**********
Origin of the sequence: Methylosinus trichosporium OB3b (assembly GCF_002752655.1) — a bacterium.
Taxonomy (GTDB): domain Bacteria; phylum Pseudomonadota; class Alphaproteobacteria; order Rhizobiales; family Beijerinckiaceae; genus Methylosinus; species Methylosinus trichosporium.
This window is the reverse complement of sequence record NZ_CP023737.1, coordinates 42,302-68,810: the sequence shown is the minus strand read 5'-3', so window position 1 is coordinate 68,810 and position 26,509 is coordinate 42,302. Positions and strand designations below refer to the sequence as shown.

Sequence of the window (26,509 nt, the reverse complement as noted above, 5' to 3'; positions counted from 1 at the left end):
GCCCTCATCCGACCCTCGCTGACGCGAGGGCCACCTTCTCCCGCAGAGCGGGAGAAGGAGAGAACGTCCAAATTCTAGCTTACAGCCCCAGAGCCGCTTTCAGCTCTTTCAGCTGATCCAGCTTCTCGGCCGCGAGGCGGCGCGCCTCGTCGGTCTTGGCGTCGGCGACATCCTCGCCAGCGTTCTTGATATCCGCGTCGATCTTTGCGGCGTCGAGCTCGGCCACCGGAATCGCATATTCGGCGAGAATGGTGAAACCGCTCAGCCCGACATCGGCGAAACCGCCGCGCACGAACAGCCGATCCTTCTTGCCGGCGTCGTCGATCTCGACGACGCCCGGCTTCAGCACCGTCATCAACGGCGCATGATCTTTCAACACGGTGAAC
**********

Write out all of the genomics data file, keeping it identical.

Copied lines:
Origin of the sequence: Methylosinus trichosporium OB3b (assembly GCF_002752655.1) — a bacterium.
Taxonomy (GTDB): domain Bacteria; phylum Pseudomonadota; class Alphaproteobacteria; order Rhizobiales; family Beijerinckiaceae; genus Methylosinus; species Methylosinus trichosporium.
This window is the reverse complement of sequence record NZ_CP023737.1, coordinates 42,302-68,810: the sequence shown is the minus strand read 5'-3', so window position 1 is coordinate 68,810 and position 26,509 is coordinate 42,302. Positions and strand designations below refer to the sequence as shown.

Sequence of the window (26,509 nt, the reverse complement as noted above, 5' to 3'; positions counted from 1 at the left end):
GCCCTCATCCGACCCTCGCTGACGCGAGGGCCACCTTCTCCCGCAGAGCGGGAGAAGGAGAGAACGTCCAAATTCTAGCTTACAGCCCCAGAGCCGCTTTCAGCTCTTTCAGCTGATCCAGCTTCTCGGCCGCGAGGCGGCGCGCCTCGTCGGTCTTGGCGTCGGCGACATCCTCGCCAGCGTTCTTGATATCCGCGTCGATCTTTGCGGCGTCGAGCTCGGCCACCGGAATCGCATATTCGGCGAGAATGGTGAAACCGCTCAGCCCGACATCGGCGAAACCGCCGCGCACGAACAGCCGATCCTTCTTGCCGGCGTCGTCGATCTCGACGACGCCCGGCTTCAGCACCGTCATCAACGGCGCATGATCTTTCAACACGGTGAAC